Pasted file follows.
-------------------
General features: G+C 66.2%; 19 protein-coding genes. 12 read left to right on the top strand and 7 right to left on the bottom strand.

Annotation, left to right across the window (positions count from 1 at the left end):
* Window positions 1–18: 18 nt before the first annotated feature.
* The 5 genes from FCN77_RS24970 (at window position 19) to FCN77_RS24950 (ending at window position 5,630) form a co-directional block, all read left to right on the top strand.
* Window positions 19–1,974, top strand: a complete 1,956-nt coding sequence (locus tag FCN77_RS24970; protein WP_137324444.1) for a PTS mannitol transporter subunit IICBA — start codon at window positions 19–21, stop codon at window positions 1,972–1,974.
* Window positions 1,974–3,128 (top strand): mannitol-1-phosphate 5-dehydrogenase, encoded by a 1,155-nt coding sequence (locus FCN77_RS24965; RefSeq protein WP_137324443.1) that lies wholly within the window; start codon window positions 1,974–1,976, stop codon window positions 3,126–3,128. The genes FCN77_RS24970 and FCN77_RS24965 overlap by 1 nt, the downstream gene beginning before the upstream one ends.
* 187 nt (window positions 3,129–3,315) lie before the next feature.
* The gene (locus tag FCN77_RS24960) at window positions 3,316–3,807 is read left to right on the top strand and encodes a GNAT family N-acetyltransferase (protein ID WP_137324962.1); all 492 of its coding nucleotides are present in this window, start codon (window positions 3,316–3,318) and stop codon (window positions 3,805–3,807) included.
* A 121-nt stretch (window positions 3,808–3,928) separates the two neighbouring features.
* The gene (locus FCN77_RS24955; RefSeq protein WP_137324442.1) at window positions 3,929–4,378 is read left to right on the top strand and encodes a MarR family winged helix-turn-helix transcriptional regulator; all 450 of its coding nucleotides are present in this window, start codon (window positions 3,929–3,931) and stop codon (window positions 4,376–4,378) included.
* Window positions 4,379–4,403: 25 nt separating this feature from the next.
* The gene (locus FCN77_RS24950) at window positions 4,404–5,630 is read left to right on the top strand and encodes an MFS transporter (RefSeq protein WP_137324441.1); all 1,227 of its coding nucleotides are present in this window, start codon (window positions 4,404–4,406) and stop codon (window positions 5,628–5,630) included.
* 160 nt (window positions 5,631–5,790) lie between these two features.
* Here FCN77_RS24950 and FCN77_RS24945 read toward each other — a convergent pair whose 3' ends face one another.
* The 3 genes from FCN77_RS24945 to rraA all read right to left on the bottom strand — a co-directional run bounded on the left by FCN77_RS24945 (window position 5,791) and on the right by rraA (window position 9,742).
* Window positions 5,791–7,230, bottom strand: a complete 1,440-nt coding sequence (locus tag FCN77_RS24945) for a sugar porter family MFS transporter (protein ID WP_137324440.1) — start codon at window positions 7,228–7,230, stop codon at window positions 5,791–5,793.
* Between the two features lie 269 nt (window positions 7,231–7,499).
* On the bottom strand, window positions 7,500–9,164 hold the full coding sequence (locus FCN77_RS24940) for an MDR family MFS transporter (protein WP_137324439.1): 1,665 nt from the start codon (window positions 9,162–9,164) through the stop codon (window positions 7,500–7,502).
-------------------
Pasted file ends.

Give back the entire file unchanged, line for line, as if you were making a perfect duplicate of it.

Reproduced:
General features: G+C 66.2%; 19 protein-coding genes. 12 read left to right on the top strand and 7 right to left on the bottom strand.

Annotation, left to right across the window (positions count from 1 at the left end):
* Window positions 1–18: 18 nt before the first annotated feature.
* The 5 genes from FCN77_RS24970 (at window position 19) to FCN77_RS24950 (ending at window position 5,630) form a co-directional block, all read left to right on the top strand.
* Window positions 19–1,974, top strand: a complete 1,956-nt coding sequence (locus tag FCN77_RS24970; protein WP_137324444.1) for a PTS mannitol transporter subunit IICBA — start codon at window positions 19–21, stop codon at window positions 1,972–1,974.
* Window positions 1,974–3,128 (top strand): mannitol-1-phosphate 5-dehydrogenase, encoded by a 1,155-nt coding sequence (locus FCN77_RS24965; RefSeq protein WP_137324443.1) that lies wholly within the window; start codon window positions 1,974–1,976, stop codon window positions 3,126–3,128. The genes FCN77_RS24970 and FCN77_RS24965 overlap by 1 nt, the downstream gene beginning before the upstream one ends.
* 187 nt (window positions 3,129–3,315) lie before the next feature.
* The gene (locus tag FCN77_RS24960) at window positions 3,316–3,807 is read left to right on the top strand and encodes a GNAT family N-acetyltransferase (protein ID WP_137324962.1); all 492 of its coding nucleotides are present in this window, start codon (window positions 3,316–3,318) and stop codon (window positions 3,805–3,807) included.
* A 121-nt stretch (window positions 3,808–3,928) separates the two neighbouring features.
* The gene (locus FCN77_RS24955; RefSeq protein WP_137324442.1) at window positions 3,929–4,378 is read left to right on the top strand and encodes a MarR family winged helix-turn-helix transcriptional regulator; all 450 of its coding nucleotides are present in this window, start codon (window positions 3,929–3,931) and stop codon (window positions 4,376–4,378) included.
* Window positions 4,379–4,403: 25 nt separating this feature from the next.
* The gene (locus FCN77_RS24950) at window positions 4,404–5,630 is read left to right on the top strand and encodes an MFS transporter (RefSeq protein WP_137324441.1); all 1,227 of its coding nucleotides are present in this window, start codon (window positions 4,404–4,406) and stop codon (window positions 5,628–5,630) included.
* 160 nt (window positions 5,631–5,790) lie between these two features.
* Here FCN77_RS24950 and FCN77_RS24945 read toward each other — a convergent pair whose 3' ends face one another.
* The 3 genes from FCN77_RS24945 to rraA all read right to left on the bottom strand — a co-directional run bounded on the left by FCN77_RS24945 (window position 5,791) and on the right by rraA (window position 9,742).
* Window positions 5,791–7,230, bottom strand: a complete 1,440-nt coding sequence (locus tag FCN77_RS24945) for a sugar porter family MFS transporter (protein ID WP_137324440.1) — start codon at window positions 7,228–7,230, stop codon at window positions 5,791–5,793.
* Between the two features lie 269 nt (window positions 7,231–7,499).
* On the bottom strand, window positions 7,500–9,164 hold the full coding sequence (locus FCN77_RS24940) for an MDR family MFS transporter (protein WP_137324439.1): 1,665 nt from the start codon (window positions 9,162–9,164) through the stop codon (window positions 7,500–7,502).